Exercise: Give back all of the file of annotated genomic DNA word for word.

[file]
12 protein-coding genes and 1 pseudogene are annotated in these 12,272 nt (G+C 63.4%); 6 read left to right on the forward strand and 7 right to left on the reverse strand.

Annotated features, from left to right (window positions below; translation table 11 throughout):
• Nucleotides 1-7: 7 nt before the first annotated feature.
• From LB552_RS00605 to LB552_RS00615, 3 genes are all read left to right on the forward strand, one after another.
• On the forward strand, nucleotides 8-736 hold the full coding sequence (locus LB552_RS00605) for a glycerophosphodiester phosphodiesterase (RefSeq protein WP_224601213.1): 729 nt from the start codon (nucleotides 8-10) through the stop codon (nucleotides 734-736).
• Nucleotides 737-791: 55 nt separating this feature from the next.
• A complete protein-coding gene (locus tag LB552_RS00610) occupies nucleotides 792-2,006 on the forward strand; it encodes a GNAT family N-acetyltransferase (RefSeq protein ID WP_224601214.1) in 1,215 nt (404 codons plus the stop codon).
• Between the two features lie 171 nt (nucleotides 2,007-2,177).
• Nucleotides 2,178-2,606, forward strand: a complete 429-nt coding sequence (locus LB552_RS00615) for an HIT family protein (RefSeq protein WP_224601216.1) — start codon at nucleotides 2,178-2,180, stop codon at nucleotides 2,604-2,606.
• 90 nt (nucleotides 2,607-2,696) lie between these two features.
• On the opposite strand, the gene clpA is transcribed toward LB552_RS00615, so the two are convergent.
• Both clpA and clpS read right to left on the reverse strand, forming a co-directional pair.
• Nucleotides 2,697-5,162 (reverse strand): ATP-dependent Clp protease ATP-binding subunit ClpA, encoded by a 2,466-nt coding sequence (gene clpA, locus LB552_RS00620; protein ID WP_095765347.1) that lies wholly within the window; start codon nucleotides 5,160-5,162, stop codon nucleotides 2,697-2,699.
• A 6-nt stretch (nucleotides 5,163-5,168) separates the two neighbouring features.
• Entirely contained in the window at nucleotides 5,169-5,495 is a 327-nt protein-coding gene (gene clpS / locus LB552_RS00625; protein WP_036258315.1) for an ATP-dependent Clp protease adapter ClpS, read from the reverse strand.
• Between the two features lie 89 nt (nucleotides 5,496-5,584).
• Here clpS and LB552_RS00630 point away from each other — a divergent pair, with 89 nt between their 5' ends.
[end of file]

12 protein-coding genes and 1 pseudogene are annotated in these 12,272 nt (G+C 63.4%); 6 read left to right on the forward strand and 7 right to left on the reverse strand.

Annotated features, from left to right (window positions below; translation table 11 throughout):
• Nucleotides 1-7: 7 nt before the first annotated feature.
• From LB552_RS00605 to LB552_RS00615, 3 genes are all read left to right on the forward strand, one after another.
• On the forward strand, nucleotides 8-736 hold the full coding sequence (locus LB552_RS00605) for a glycerophosphodiester phosphodiesterase (RefSeq protein WP_224601213.1): 729 nt from the start codon (nucleotides 8-10) through the stop codon (nucleotides 734-736).
• Nucleotides 737-791: 55 nt separating this feature from the next.
• A complete protein-coding gene (locus tag LB552_RS00610) occupies nucleotides 792-2,006 on the forward strand; it encodes a GNAT family N-acetyltransferase (RefSeq protein ID WP_224601214.1) in 1,215 nt (404 codons plus the stop codon).
• Between the two features lie 171 nt (nucleotides 2,007-2,177).
• Nucleotides 2,178-2,606, forward strand: a complete 429-nt coding sequence (locus LB552_RS00615) for an HIT family protein (RefSeq protein WP_224601216.1) — start codon at nucleotides 2,178-2,180, stop codon at nucleotides 2,604-2,606.
• 90 nt (nucleotides 2,607-2,696) lie between these two features.
• On the opposite strand, the gene clpA is transcribed toward LB552_RS00615, so the two are convergent.
• Both clpA and clpS read right to left on the reverse strand, forming a co-directional pair.
• Nucleotides 2,697-5,162 (reverse strand): ATP-dependent Clp protease ATP-binding subunit ClpA, encoded by a 2,466-nt coding sequence (gene clpA, locus LB552_RS00620; protein ID WP_095765347.1) that lies wholly within the window; start codon nucleotides 5,160-5,162, stop codon nucleotides 2,697-2,699.
• A 6-nt stretch (nucleotides 5,163-5,168) separates the two neighbouring features.
• Entirely contained in the window at nucleotides 5,169-5,495 is a 327-nt protein-coding gene (gene clpS / locus LB552_RS00625; protein WP_036258315.1) for an ATP-dependent Clp protease adapter ClpS, read from the reverse strand.
• Between the two features lie 89 nt (nucleotides 5,496-5,584).
• Here clpS and LB552_RS00630 point away from each other — a divergent pair, with 89 nt between their 5' ends.